ST. LOUIS — St. Louis Mayor Tishaura Jones wants to pour $40 million into making city streets safer.
She wants to use COVID-19 relief funds to make drivers slow down to better protect bicyclists and pedestrians. After one too many crashes, some of them deadly, both city leaders and many residents are saying enough is enough.
On any given day, you can see children playing outside in St. Louis neighborhoods. Too often, they have to compete with traffic.
"We couldn't let them out here unless I had all my cars parked right here to make sure nobody jumped the curb and hit them,” parent Kendra Trotter said of her front yard.
Her 10- and 8-year-olds play in front of their homes with their young cousin near Dayton Street and Glasgow Avenue on the north side.
Trotter has lived there for nine years now.
"They flew up and down the street all the time and didn't nobody slow down,” she said.
In the past couple of years, the city put up a neighborhood traffic circle and speed bumps.
Trotter said it's helped a little.
"They just fly around the sides of it and keep going or they fly over it real hard and keep going," she said.
City officials say every little bit helps.
"You can see over there, there's also a speed hump so that slows them down as they also approach the traffic circle,” Grace Kyung, with the City of St. Louis, said pointing to the traffic calming measures.
She said Jones wants to look at a combination of these traffic measures all across the city, including raised intersections and curb extensions.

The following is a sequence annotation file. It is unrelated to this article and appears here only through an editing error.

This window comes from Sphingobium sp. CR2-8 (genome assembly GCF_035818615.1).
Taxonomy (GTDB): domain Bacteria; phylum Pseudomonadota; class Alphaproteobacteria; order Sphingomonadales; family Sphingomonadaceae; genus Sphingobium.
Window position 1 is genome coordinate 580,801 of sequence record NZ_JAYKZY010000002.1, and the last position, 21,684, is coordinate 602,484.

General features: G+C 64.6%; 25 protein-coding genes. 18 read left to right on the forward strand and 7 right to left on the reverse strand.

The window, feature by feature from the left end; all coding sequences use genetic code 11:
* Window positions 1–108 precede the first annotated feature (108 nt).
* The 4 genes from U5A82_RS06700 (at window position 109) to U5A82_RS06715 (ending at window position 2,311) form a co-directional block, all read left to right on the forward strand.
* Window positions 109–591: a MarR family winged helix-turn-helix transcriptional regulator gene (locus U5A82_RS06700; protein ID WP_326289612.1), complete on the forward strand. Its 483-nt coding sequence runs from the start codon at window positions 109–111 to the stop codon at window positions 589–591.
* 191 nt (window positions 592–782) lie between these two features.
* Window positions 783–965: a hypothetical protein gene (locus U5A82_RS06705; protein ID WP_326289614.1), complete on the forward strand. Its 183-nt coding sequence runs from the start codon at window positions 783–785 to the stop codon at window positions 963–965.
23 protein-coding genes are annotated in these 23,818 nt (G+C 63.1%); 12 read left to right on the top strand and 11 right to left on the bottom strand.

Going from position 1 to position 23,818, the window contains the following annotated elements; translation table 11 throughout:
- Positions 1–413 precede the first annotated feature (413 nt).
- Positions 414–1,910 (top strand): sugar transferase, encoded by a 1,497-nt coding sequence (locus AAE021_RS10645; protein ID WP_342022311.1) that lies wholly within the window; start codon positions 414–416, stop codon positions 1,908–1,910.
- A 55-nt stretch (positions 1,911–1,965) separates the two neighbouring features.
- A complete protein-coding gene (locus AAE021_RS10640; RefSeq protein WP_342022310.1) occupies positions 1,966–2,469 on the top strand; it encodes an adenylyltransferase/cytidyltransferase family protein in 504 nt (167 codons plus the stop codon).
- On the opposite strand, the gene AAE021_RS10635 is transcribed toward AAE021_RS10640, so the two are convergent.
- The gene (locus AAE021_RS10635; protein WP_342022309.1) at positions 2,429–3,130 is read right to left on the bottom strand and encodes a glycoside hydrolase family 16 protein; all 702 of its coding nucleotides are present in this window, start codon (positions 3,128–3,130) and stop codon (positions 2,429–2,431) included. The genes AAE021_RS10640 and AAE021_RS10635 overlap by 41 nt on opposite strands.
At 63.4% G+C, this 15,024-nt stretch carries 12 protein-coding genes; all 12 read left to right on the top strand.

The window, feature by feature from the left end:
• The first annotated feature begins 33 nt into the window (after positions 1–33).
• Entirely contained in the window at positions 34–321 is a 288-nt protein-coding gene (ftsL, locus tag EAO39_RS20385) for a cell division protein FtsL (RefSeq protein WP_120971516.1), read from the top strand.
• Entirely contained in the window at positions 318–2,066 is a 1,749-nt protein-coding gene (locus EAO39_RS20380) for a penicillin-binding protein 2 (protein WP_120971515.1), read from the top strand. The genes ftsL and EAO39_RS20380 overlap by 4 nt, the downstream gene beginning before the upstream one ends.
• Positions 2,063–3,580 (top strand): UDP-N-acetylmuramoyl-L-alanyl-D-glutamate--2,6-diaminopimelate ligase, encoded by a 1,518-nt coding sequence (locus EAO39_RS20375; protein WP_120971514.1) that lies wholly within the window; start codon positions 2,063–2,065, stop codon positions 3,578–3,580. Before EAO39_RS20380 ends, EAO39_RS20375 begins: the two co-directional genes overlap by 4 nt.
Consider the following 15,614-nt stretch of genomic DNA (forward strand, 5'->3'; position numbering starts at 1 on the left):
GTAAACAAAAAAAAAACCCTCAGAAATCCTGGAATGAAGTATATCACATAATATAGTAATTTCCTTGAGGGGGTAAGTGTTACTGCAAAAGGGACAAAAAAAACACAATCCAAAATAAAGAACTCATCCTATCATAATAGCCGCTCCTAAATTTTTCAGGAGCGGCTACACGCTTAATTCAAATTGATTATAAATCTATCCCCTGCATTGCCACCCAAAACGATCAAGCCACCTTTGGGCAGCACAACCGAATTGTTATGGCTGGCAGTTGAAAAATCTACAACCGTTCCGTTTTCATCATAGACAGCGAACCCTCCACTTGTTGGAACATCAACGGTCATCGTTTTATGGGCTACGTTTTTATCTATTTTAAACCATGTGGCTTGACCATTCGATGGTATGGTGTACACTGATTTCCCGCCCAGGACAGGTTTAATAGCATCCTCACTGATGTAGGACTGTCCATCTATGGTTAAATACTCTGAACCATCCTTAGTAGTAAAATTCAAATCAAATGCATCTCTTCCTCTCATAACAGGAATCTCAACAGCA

"A curb extension is where the curb is extended a little further so it shortens the distance for an individual to cross the street,” Kyung explained.
It comes after 11 pedestrians and two bicyclists have died this year on city streets. One of the most notable incidents was when a 17-year-old was struck and killed outside of Ted Drewes by a hit-and-run driver.
The mayor wants to use $40 million dollars in ARPA funds to get drivers to slow down.
"How are you going to decide where this stuff goes and when?” 5 On Your Side asked Kyung.
“At the moment, we’re focused on the legislative process and through that, we'll be able to determine where different improvements can be made,” she said.
That means the Board of Aldermen will have to agree with the mayor to make these investments happen. Each project usually needs a traffic study, which the city has to pay for before the work is done. The mayor is hoping some of the work can be sped up by putting dollars towards projects where studies have already been done.